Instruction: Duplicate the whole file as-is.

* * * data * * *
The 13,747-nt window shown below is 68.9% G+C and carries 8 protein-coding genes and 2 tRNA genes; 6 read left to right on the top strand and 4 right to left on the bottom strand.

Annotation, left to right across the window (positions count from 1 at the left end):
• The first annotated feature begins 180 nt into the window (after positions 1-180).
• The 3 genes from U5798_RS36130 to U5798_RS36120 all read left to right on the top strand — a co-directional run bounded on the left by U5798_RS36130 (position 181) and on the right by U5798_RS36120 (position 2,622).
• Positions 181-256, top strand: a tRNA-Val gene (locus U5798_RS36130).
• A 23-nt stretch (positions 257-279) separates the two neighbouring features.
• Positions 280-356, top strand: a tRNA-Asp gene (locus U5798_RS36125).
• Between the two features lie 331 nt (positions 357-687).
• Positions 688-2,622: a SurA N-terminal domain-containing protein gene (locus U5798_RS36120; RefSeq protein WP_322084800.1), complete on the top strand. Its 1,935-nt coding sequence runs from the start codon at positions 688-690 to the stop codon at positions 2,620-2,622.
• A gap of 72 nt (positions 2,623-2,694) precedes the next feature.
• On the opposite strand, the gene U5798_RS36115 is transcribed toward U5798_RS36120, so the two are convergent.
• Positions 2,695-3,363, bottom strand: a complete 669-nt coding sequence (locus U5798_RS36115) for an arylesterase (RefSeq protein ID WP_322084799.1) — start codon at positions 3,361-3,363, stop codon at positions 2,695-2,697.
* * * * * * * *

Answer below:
The 13,747-nt window shown below is 68.9% G+C and carries 8 protein-coding genes and 2 tRNA genes; 6 read left to right on the top strand and 4 right to left on the bottom strand.

Annotation, left to right across the window (positions count from 1 at the left end):
• The first annotated feature begins 180 nt into the window (after positions 1-180).
• The 3 genes from U5798_RS36130 to U5798_RS36120 all read left to right on the top strand — a co-directional run bounded on the left by U5798_RS36130 (position 181) and on the right by U5798_RS36120 (position 2,622).
• Positions 181-256, top strand: a tRNA-Val gene (locus U5798_RS36130).
• A 23-nt stretch (positions 257-279) separates the two neighbouring features.
• Positions 280-356, top strand: a tRNA-Asp gene (locus U5798_RS36125).
• Between the two features lie 331 nt (positions 357-687).
• Positions 688-2,622: a SurA N-terminal domain-containing protein gene (locus U5798_RS36120; RefSeq protein WP_322084800.1), complete on the top strand. Its 1,935-nt coding sequence runs from the start codon at positions 688-690 to the stop codon at positions 2,620-2,622.
• A gap of 72 nt (positions 2,623-2,694) precedes the next feature.
• On the opposite strand, the gene U5798_RS36115 is transcribed toward U5798_RS36120, so the two are convergent.
• Positions 2,695-3,363, bottom strand: a complete 669-nt coding sequence (locus U5798_RS36115) for an arylesterase (RefSeq protein ID WP_322084799.1) — start codon at positions 3,361-3,363, stop codon at positions 2,695-2,697.